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Britta Kaiser-Schuster: ‘Museums’ Dialogue’ is the Diplomacy of Masterpieces

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Director of the German-Russian Museums’ Dialogue Britta Kaiser-Schuster to participate in EAWF

Britta Kaiser-Schuster, the Director of the German-Russian Museums’ Dialogue (DRMD), undertakes to unite the efforts of Russian and German experts in the search, identification, restoration, and return of valuable cultural artefacts lost during the Second World War to the museums of the two countries. With the participation of DRMD, Germany recovered items, which until now were considered missing, while the book archive of Russia has recently received seven 18th century books and the Polenov’s painting ‘The White Willows at Pond’. International cooperation in preserving the historical and cultural heritage has become one of the topics on the agenda of the Eurasian Women’s Forum, to which the German scholar and writer Britta Kaiser-Schuster is invited.

After being awarded a doctoral degree Britta Kaiser-Schuster worked from 1993 to 1995 as scientific research assistant, scientific curator and exhibition curator at various museums in Berlin. From 1999 she worked in the Cultural Foundation of the German States as a Director for Fine Arts of 20–21st centuries.

From 2000 to 2007 Ms Kaiser-Schuster advanced the Moeller Scholarship Programme for Russian art historians together with the Likhachev Foundation, acted as an Adviser for German-Russian Library Dialogue. This Dialogue was founded in 2009 under the auspices of the Ministry of Culture of the Russian Federation, the German Cultural Foundation (FRG) and the Prussian Cultural Heritage Foundation (FRG), a permanent professional platform that covers a wide range of issues of cooperation between German and Russian libraries. Particular attention is given to the use of modern digital technologies in the restoration of book collection of historical, scientific and cultural significance.

In May 2018 at a meeting of the German-Russian Libraries’ Dialogue, the Director of the Cultural Foundation of the German Federal States Britta Kaiser-Schuster participated in the ceremony when books taken from the Soviet Union to Germany during the World War II in 1941–1945 have been returned to the Scientific Library of the Novgorod State Joint Museum-Reserve.

Seven 18th century books came back to Novgorod, the oldest of which, Mineya Sluzhebnaya dates back to 1713.

Over the past 10 years, Britta Kaiser-Schuster has been heading the German-Russian Museums’ Dialogue (DRMD), the mission of which is to assist museums in studying the value and volume of losses of both countries during and post-war.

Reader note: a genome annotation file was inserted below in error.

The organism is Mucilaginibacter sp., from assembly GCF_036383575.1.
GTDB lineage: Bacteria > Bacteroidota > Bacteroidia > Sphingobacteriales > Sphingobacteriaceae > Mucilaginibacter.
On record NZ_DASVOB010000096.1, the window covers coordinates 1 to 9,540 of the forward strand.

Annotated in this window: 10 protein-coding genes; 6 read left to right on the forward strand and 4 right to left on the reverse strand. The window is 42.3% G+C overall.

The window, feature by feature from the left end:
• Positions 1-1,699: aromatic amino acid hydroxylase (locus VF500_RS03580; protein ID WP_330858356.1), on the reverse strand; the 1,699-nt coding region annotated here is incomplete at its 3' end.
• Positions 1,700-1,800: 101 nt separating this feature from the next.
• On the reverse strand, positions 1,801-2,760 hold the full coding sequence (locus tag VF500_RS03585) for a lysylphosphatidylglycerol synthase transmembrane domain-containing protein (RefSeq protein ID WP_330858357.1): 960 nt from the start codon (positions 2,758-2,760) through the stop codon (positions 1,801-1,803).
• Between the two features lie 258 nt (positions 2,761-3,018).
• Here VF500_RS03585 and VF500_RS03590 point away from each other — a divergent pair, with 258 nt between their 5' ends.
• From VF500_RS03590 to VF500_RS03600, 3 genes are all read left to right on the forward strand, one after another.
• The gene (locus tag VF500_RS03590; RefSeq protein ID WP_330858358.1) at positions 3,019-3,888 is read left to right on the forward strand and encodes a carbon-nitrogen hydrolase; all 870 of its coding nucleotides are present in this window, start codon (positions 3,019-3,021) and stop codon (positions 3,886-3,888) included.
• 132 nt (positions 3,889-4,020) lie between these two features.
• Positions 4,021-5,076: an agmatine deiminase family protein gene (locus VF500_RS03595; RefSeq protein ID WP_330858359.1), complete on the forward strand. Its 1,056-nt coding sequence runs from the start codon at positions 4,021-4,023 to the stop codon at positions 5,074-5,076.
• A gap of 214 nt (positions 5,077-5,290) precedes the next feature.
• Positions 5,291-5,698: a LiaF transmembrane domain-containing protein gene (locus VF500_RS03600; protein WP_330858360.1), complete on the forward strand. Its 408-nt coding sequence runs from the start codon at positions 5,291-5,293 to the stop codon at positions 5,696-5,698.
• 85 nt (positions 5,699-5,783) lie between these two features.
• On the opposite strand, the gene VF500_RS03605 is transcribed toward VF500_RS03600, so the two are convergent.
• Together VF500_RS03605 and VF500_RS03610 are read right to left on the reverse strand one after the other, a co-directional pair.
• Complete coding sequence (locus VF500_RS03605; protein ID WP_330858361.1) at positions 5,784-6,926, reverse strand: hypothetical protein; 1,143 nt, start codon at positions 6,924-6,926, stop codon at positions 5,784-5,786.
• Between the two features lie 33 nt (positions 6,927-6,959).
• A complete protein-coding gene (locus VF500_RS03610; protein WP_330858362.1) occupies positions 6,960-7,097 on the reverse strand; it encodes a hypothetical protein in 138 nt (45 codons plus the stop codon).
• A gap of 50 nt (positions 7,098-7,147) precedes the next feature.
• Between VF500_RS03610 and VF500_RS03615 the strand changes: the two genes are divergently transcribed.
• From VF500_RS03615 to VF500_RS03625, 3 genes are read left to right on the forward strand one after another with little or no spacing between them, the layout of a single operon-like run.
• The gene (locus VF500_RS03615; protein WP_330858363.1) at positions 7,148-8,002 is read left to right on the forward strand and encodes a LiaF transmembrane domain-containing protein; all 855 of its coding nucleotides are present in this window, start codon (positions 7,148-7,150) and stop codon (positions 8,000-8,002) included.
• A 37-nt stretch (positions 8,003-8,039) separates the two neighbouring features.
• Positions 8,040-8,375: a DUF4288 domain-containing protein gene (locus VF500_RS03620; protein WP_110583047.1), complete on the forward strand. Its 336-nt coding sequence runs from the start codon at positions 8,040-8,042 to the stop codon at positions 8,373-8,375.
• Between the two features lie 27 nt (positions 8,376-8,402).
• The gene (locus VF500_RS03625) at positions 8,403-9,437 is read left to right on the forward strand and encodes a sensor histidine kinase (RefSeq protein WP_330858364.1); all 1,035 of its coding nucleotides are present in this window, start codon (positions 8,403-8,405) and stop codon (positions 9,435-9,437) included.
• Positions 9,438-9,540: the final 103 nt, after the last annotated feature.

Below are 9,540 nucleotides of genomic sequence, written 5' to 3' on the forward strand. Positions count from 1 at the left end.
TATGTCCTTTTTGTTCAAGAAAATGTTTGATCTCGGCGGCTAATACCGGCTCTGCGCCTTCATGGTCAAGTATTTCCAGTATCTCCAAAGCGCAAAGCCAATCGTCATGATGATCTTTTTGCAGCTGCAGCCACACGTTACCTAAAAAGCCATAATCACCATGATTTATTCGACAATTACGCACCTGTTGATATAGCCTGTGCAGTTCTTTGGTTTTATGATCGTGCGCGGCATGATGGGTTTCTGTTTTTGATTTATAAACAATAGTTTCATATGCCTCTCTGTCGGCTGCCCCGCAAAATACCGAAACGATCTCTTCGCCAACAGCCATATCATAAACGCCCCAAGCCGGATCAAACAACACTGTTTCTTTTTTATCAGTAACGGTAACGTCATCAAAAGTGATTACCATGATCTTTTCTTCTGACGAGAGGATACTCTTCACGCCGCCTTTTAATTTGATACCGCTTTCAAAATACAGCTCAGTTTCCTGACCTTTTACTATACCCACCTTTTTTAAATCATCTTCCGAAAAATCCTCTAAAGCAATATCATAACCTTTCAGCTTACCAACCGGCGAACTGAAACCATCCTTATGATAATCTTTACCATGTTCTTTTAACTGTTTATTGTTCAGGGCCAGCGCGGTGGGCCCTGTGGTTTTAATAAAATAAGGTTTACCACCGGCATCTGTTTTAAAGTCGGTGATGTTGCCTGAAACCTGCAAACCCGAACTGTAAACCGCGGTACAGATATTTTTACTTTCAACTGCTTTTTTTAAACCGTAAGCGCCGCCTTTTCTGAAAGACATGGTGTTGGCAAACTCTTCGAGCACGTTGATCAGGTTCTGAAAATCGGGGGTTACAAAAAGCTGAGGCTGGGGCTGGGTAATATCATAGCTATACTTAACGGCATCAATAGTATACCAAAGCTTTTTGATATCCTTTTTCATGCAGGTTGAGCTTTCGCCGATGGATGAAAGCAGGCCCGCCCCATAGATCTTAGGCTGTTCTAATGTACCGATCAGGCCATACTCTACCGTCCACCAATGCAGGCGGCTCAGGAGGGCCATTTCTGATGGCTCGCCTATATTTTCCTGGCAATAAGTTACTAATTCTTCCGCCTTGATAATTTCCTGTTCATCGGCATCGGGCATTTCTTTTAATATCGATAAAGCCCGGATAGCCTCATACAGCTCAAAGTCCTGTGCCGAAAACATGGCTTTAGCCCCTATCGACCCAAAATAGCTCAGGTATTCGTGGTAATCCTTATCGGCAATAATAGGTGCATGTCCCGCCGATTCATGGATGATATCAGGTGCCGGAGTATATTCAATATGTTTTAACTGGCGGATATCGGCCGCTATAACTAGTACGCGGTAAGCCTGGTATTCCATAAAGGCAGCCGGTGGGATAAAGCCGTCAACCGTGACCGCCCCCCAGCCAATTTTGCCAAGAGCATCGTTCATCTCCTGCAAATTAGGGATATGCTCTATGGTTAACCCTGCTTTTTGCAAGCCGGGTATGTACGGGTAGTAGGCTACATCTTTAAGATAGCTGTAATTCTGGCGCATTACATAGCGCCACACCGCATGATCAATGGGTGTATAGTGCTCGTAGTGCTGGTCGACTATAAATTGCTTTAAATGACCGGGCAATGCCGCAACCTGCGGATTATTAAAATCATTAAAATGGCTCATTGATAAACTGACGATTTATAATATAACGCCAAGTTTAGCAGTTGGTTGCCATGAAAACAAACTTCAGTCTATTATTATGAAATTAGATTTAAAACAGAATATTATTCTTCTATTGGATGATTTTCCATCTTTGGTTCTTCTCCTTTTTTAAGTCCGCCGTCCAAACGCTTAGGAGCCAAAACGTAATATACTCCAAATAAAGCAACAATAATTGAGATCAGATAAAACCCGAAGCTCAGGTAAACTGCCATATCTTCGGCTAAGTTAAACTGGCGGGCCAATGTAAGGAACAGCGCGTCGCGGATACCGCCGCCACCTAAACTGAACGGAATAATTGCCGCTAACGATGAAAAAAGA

‘Loss + Return’ was the name of one of the first initiatives of DRMD founded in 2005. The occasion was the 50th anniversary of the second major act of the restitution to the Soviet Union of more than 1.5 million works of art by the German Democratic Republic between 1955 and 1958. The action began with the transfer of prominent works by Durer, Jan van Eyck, as well as the Sistine Madonna by Raphael. This gave momentum to the restoration of war-torn museums and the entire East German museum landscape.

Today, DRMD is the initiator of two major research projects. The first is on the loss of German museums during the war and post-war periods in the context of the transfer of cultural valuables to the Soviet Union.

German and Russian experts jointly conduct the research, and also bring the results of their work to the public through press and exhibitions.

A perfect example of such work is the cooperation between the Friedenstein Castle Museum at Gotha and the Pushkin Museum in Moscow, which in 2016 not only resulted in the first major exhibition of Cranach’s works in Russia, but also allowed for the first complete collection of Cranach from Gotha to be exhibited in full for the first time after World War II. After that, in 2017, the Pushkin Museum brought masterpieces of French fine arts to Gotha.

DRMD places special emphasis on the historical reconstruction of cultural losses in Russia. In this regard, the organization turned to the history of Russian museums during the Second World War. Notably, the history of the collections of Novgorod and Pskov, as well as the four imperial palaces of St. Petersburg: Tsarskoye Selo, Peterhof, Gatchina and Pavlovsk, from 1941 to the early 1950s has been closely examined. As a result, it was possible to trace the path of some works of art back to the Soviet Union, as well as their subsequent destiny.

In 2017, Taganrog received back the Polenov’s painting ‘The White Willows at Pond’, as well as 73 out of the more than 4.5 thousand works of art that the city lost during the German occupation. They were returned from the so-called Allied central collecting points.

The history of even one painting or book represents the history of cooperation between museum workers and arts historians of the two countries, which the programme of a separate EAWF site is dedicated to.

Tina Stankevich, Eurasian Women's Community Information Agency


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